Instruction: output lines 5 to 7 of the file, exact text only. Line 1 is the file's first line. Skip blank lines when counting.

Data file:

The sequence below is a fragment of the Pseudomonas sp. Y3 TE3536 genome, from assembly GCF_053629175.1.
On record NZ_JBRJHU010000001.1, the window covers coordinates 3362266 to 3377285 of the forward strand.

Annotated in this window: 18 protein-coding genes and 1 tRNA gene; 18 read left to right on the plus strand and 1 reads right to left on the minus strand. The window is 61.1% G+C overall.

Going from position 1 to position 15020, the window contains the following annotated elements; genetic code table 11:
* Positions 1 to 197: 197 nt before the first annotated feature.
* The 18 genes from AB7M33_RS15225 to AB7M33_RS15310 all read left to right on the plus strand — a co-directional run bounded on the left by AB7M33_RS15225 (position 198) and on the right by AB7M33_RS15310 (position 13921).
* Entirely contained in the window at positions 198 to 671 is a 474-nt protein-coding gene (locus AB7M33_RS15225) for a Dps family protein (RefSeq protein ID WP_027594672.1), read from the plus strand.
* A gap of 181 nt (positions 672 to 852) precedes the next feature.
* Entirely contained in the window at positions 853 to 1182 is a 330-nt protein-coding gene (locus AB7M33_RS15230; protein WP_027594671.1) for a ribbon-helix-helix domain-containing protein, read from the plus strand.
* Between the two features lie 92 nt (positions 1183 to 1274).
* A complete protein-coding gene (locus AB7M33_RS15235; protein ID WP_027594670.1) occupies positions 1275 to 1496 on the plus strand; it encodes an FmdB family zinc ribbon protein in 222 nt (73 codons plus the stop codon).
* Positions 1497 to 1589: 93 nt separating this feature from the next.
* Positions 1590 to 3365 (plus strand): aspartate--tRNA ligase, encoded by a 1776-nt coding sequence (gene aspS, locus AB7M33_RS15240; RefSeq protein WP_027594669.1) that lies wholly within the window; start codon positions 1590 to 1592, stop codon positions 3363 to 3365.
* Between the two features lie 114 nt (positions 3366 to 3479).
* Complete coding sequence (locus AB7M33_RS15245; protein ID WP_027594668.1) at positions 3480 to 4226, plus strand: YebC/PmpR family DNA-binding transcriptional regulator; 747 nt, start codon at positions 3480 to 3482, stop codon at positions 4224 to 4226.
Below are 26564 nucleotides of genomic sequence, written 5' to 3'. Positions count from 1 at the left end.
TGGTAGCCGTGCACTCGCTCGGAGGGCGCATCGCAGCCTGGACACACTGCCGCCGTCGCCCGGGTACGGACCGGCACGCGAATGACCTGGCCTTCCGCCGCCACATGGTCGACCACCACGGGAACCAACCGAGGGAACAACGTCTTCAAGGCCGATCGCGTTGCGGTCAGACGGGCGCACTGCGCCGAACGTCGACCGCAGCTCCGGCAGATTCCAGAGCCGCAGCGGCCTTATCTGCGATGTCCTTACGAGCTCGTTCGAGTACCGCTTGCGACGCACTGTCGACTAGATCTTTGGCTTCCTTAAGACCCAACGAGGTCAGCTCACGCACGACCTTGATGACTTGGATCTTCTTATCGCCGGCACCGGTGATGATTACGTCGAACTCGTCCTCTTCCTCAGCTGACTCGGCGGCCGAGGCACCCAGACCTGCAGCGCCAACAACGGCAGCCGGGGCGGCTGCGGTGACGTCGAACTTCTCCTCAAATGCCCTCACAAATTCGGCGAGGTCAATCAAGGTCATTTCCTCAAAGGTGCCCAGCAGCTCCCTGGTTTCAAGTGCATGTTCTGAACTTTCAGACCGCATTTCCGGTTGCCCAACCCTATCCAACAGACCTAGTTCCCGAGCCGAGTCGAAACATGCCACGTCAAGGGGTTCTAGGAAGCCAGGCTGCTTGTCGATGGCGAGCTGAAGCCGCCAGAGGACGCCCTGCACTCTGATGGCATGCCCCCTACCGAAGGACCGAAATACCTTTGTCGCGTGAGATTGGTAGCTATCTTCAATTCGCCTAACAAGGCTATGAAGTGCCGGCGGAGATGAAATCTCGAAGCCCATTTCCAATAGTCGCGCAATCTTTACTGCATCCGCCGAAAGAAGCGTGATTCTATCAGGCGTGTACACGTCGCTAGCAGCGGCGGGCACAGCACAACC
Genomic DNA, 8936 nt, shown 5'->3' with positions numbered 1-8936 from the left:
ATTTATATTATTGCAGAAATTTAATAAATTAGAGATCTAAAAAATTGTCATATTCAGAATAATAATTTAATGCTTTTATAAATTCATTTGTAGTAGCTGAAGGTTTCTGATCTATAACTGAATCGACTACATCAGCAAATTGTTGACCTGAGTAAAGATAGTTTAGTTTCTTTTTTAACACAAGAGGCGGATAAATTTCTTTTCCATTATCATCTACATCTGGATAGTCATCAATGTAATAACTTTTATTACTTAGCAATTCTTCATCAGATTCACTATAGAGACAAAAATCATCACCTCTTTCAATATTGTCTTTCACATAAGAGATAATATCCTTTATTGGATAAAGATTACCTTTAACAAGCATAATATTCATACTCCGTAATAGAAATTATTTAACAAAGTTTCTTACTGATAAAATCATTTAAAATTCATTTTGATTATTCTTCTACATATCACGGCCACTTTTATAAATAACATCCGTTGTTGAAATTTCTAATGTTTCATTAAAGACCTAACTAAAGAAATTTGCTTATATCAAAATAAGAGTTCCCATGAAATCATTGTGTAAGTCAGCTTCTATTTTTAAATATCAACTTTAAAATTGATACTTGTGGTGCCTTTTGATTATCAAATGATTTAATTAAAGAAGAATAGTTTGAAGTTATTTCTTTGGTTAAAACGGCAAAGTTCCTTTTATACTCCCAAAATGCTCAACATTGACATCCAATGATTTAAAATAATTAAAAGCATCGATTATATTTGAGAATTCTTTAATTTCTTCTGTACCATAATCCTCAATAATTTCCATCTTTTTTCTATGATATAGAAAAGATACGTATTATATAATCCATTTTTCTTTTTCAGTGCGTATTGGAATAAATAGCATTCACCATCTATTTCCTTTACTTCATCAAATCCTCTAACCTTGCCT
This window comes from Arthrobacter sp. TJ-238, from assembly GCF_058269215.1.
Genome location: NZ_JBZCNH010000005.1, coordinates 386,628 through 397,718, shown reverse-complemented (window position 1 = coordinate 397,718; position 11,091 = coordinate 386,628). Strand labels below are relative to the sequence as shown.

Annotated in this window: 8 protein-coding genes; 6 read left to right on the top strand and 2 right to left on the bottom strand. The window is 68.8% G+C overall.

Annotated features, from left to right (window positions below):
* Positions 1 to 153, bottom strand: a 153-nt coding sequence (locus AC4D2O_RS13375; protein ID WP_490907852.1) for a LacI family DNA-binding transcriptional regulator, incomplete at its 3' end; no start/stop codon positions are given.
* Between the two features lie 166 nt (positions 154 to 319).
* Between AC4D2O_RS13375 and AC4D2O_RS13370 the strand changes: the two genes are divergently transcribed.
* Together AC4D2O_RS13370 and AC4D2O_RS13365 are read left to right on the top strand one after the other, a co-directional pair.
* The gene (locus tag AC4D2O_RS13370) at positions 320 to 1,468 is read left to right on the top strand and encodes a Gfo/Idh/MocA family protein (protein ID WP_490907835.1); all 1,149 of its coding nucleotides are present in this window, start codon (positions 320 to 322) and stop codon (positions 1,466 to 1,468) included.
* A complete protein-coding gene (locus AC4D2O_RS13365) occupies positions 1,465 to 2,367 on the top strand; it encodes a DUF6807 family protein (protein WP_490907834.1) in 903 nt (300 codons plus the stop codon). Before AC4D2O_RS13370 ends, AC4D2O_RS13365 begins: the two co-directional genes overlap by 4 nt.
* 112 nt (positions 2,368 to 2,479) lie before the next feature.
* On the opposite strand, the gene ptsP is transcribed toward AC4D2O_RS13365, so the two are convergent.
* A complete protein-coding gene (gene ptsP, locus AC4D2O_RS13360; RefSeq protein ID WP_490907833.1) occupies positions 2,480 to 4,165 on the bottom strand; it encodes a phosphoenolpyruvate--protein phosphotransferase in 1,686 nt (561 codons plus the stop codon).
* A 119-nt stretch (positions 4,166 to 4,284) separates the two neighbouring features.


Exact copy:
* Positions 1 to 197: 197 nt before the first annotated feature.
* The 18 genes from AB7M33_RS15225 to AB7M33_RS15310 all read left to right on the plus strand — a co-directional run bounded on the left by AB7M33_RS15225 (position 198) and on the right by AB7M33_RS15310 (position 13921).
* Entirely contained in the window at positions 198 to 671 is a 474-nt protein-coding gene (locus AB7M33_RS15225) for a Dps family protein (RefSeq protein ID WP_027594672.1), read from the plus strand.